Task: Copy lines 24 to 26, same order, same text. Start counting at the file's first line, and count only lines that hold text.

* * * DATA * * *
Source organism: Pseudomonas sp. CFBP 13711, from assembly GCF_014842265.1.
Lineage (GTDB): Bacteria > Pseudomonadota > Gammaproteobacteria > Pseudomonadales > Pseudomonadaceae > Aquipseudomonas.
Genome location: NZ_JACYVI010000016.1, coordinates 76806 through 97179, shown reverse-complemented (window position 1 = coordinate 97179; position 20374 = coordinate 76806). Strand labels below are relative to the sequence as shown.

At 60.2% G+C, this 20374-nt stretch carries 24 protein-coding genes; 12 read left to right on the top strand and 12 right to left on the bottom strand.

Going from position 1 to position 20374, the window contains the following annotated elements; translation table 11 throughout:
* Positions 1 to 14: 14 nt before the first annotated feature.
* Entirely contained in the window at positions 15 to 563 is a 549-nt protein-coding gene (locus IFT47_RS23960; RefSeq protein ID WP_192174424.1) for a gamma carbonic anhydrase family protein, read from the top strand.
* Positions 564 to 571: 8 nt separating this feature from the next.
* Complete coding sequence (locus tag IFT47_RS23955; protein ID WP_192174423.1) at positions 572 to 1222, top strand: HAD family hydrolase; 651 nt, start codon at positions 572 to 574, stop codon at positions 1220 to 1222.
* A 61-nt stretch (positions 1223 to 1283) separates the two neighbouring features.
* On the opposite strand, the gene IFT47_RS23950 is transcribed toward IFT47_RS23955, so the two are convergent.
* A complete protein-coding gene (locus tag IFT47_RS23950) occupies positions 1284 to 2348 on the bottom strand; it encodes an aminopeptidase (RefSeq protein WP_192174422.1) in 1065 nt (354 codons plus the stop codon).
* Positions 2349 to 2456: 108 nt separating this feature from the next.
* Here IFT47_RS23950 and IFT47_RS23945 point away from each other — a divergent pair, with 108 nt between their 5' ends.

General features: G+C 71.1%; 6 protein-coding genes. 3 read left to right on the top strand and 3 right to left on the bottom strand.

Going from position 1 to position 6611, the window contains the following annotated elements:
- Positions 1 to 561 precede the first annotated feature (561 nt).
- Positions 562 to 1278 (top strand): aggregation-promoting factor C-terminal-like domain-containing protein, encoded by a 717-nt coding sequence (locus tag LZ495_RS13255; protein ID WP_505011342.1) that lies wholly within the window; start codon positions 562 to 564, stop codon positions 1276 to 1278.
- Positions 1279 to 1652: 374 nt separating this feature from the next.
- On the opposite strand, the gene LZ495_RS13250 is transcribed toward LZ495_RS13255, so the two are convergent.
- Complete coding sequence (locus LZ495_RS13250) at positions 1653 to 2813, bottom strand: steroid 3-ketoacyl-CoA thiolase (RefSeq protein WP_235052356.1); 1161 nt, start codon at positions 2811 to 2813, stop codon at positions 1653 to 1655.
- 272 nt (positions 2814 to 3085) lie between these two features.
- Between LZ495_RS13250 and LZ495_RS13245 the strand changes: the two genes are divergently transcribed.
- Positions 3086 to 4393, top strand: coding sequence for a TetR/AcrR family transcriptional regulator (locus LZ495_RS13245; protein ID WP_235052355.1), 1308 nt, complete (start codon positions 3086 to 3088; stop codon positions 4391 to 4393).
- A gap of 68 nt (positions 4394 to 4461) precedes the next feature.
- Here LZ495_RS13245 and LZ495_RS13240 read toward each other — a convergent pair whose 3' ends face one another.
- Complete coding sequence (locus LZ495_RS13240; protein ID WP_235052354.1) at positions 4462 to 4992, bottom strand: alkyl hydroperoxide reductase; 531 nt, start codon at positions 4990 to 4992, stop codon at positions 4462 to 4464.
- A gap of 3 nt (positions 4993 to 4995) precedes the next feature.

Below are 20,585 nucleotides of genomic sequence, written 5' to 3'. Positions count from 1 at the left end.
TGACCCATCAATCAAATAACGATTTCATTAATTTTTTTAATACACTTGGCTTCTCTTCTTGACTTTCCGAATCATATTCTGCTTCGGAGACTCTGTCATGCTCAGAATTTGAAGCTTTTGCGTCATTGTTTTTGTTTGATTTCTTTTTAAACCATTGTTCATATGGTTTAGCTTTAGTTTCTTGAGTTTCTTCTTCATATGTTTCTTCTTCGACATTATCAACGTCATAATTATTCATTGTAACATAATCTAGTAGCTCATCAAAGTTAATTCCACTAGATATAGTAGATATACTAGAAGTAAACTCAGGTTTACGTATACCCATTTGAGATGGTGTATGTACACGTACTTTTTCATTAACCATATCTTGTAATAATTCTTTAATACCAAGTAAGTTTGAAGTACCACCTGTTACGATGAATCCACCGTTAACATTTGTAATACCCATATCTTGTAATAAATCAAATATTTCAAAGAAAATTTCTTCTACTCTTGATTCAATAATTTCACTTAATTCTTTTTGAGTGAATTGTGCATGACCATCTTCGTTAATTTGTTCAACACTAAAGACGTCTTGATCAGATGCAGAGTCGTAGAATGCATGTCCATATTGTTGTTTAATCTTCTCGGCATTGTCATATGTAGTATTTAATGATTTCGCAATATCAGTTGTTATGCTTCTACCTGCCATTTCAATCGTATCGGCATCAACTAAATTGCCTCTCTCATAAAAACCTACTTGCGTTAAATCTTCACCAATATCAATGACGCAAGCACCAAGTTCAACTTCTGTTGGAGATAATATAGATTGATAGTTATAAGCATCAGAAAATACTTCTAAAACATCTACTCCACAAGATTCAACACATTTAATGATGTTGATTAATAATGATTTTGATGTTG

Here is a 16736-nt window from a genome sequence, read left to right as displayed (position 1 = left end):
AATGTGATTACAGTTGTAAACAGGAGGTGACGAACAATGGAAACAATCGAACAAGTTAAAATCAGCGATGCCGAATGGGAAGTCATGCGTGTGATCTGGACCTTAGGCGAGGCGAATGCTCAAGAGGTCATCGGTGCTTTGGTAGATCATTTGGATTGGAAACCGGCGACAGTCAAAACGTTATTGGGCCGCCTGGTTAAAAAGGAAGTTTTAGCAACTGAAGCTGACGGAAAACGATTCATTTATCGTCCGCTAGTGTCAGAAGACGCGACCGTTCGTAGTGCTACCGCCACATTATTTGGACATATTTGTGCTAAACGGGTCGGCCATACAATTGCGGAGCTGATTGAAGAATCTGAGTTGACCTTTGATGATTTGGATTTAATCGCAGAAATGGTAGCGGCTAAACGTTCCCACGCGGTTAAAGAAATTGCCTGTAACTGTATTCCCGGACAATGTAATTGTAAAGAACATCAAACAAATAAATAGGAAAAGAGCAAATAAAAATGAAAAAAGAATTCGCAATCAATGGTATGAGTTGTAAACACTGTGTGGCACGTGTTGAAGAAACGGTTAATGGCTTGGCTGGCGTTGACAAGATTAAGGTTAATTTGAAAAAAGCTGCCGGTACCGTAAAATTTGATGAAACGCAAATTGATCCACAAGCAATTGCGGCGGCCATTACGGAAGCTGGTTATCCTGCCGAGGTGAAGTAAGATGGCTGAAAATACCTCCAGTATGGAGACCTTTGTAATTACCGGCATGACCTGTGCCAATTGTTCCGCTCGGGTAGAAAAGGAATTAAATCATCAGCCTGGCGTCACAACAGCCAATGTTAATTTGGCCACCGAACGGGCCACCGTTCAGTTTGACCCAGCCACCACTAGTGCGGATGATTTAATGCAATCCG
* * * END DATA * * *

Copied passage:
- Positions 3086 to 4393, top strand: coding sequence for a TetR/AcrR family transcriptional regulator (locus LZ495_RS13245; protein ID WP_235052355.1), 1308 nt, complete (start codon positions 3086 to 3088; stop codon positions 4391 to 4393).
- A gap of 68 nt (positions 4394 to 4461) precedes the next feature.
- Here LZ495_RS13245 and LZ495_RS13240 read toward each other — a convergent pair whose 3' ends face one another.